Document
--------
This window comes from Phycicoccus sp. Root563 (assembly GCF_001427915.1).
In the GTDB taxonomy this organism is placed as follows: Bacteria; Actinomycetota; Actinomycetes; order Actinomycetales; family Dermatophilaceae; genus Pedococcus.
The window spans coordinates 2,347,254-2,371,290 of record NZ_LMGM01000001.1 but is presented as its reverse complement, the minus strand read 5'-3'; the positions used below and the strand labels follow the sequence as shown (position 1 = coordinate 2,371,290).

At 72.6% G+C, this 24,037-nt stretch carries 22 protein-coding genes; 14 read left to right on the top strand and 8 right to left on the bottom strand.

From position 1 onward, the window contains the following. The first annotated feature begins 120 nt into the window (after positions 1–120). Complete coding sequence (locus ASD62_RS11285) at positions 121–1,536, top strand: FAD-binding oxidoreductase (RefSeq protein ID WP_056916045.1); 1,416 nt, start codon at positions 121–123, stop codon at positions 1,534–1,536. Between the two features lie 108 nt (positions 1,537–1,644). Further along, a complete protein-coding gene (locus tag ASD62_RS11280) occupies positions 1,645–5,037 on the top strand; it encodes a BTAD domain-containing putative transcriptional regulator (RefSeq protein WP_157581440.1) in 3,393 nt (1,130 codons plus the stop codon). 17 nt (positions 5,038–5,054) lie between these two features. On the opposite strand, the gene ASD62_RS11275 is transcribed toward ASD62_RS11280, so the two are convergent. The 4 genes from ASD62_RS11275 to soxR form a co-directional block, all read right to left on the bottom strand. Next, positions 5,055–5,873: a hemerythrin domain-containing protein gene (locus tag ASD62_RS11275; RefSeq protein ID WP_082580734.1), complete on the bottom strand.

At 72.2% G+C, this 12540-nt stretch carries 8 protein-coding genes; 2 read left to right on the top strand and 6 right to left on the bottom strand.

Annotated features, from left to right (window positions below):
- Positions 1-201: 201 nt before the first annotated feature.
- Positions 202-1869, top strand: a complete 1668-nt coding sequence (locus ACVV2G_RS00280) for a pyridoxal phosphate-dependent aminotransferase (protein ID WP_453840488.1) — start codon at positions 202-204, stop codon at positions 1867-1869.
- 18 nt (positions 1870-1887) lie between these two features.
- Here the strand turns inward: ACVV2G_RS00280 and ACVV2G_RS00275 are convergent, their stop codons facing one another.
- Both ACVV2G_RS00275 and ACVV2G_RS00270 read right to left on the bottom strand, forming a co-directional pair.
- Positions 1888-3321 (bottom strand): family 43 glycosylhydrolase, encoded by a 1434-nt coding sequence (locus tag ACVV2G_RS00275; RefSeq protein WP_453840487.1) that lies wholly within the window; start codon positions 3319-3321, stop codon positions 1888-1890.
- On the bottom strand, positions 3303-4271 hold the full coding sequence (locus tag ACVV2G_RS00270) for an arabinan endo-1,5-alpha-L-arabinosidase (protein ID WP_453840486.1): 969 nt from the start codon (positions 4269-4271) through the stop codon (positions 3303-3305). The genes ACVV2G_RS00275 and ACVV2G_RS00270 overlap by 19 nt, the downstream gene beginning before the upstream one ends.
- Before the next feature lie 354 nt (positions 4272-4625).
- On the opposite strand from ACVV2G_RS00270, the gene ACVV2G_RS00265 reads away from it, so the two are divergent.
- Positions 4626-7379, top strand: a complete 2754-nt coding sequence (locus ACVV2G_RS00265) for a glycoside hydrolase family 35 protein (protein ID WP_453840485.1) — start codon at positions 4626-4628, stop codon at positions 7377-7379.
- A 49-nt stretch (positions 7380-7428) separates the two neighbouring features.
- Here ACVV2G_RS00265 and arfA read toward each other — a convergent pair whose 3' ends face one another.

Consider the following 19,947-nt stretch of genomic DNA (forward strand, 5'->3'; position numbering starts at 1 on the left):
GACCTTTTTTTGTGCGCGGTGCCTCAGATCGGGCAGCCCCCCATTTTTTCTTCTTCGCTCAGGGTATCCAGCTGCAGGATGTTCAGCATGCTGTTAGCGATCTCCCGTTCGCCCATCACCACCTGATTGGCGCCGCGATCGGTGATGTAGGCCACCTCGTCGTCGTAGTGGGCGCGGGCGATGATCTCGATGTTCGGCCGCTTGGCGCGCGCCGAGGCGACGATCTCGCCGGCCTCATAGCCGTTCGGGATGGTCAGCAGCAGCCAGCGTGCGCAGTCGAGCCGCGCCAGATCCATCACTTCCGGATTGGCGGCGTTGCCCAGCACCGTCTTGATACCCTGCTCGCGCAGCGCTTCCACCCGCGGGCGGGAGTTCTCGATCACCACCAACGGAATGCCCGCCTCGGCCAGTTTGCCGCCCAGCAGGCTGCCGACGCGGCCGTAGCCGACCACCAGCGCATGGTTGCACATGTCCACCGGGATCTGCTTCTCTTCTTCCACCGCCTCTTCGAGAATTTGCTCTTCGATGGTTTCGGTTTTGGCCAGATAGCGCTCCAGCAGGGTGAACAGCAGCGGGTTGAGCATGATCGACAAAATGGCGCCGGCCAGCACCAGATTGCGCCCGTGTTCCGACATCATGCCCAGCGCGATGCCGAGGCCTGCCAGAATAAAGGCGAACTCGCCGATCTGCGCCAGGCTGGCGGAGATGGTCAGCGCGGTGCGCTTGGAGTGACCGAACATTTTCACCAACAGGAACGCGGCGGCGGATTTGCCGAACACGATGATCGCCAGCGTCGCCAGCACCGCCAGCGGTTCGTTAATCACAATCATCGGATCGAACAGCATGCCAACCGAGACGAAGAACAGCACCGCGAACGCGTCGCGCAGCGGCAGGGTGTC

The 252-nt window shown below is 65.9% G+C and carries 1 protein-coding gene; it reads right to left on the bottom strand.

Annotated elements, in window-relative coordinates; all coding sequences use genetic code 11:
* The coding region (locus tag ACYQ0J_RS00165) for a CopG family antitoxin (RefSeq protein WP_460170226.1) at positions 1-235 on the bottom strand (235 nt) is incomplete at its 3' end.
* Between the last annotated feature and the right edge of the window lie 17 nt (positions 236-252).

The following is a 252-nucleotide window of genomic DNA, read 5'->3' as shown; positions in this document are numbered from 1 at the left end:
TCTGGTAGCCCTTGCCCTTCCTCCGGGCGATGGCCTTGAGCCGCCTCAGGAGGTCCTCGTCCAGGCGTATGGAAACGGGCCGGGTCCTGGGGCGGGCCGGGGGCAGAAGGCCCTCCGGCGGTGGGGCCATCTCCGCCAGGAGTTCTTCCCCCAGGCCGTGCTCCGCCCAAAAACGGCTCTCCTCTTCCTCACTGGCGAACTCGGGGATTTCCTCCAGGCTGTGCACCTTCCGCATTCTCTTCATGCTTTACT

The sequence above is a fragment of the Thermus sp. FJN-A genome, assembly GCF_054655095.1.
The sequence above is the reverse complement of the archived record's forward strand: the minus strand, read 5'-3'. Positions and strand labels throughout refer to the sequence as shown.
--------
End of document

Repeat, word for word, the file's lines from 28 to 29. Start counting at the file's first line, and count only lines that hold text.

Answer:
The sequence above is a fragment of the Thermus sp. FJN-A genome, assembly GCF_054655095.1.
The sequence above is the reverse complement of the archived record's forward strand: the minus strand, read 5'-3'. Positions and strand labels throughout refer to the sequence as shown.